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What happens when you challenge a startup formed at the École de technologie supérieur (ÉTS)? A sea change in how we see! The Port’s extensive 965-hectare territory, where silos, hangars, terminals, rail tracks and thousands of trucks and ships coexist, has just been turned into virtual reality.


Project inception

The story began four years ago. A mechanical engineer by training, Nicolas Morency worked for Eolpack, a consulting engineering firm, on a plant development project in the United States. While trying to present a three-dimensional model of the space to its clients, the team hit a wall. It was impossible to get an accessible and practical 3D tool to graphically represent its structural layout.

From there, the young man tackled the issue and developed expertise: “It started with a problem, we found a solution.” Drawn to virtual reality and 3D digitization, he set up the project to develop software where the 3D modelling of space is based on digitization data and delivered in a compact format that can be easily shared with collaborators.

Once he created his new company, Nicolas brought in Centech, which helps startups get up and running.


Port of Montreal: a great contract in terms of scope and technological challenges

This is when he got involved with the Port of Montreal and signed his “biggest contract ever in terms of scope and technological challenges.” The objective was to take very high quality images of a large industrial space using a drone, use photogrammetry technology to reconstruct a 3D model, and then integrate the images into a lightweight computer program where users can move around as if they were a video game. “Space can be explored in different modes: from a bird’s eye view, from a first-person perspective or a third-person viewpoint.”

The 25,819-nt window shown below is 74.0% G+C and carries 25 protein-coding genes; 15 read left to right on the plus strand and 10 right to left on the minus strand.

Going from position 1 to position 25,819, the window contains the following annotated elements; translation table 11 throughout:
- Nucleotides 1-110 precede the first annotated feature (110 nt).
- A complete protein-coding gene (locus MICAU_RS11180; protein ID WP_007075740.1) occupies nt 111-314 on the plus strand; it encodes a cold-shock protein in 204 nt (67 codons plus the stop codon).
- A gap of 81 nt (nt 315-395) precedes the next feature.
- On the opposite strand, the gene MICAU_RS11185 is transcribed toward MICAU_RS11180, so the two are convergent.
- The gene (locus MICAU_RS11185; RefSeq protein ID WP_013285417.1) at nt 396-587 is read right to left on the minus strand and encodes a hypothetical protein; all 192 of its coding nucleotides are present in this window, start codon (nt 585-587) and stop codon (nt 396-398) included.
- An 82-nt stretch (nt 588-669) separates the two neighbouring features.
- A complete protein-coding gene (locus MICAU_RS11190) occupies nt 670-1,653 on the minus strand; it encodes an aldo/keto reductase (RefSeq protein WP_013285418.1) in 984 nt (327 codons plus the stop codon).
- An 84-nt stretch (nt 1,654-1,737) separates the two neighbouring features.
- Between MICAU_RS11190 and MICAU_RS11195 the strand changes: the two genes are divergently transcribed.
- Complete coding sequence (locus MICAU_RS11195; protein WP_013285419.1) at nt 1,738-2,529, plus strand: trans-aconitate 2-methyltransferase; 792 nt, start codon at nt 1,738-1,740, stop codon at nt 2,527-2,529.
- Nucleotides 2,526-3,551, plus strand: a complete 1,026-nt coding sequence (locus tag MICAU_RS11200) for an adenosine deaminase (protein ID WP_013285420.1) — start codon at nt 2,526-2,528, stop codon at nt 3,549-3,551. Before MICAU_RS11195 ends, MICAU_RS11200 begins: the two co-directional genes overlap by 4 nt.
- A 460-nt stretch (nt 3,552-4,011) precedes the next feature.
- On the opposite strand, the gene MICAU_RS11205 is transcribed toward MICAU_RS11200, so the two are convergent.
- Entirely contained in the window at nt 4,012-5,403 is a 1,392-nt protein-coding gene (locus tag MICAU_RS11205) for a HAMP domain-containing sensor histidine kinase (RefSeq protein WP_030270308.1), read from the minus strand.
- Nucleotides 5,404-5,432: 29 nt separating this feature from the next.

This is how the software lets us plan spatial redevelopment as if we were playing Minecraft: move a machine here, push back the walls or lay pipes there, all in a space reconstructed down to the closest millimetre.

Obviously, the challenges are considerable: the huge surface area, the scale of the operations, the number of people on site and the type of equipment required for the image capture, i.e. a drone that can take 42 Mp quality images. “But it’s challenges like the one launched by the Port of Montreal that have pushed us to develop techniques that did not exist elsewhere.” To do so, PreVu 3D teamed up with ARA Robotique, also from Centech and specialized in drones.


A tool with all kinds of possible uses

The possibilities for use don’t stop at modelling. For example, using the virtual model, the company created a training tool for the Port of Montreal’s Safety and Fire Prevention Department that puts an employee in an emergency scenario, such as a fire, a gas leak or an accident. Actions must be taken within a specific timeframe to control the situation.   Depending on the training needs, factors such as the degree of difficulty, the wind direction and on-site components can be varied.

This also means that it will soon be possible to tour the Port in augmented reality at the Port Centre, located at the Grand Quay of the Port of Montreal. At the next exhibition, visitors will enjoy an unprecedented view of Port facilities, and locals will get to rediscover the area in a brand new way!

It goes without saying that the company is booming. “There were two of us when the contract was signed. Soon we’ll have sixteen engineers working full time.” The Montreal startup keeps landing projects and will soon take its first steps outside the privileged space of the Centech. After all, there’s a whole world out there to model.

To learn more about PreVu3D, visit their website: https://www.prevu3d.com/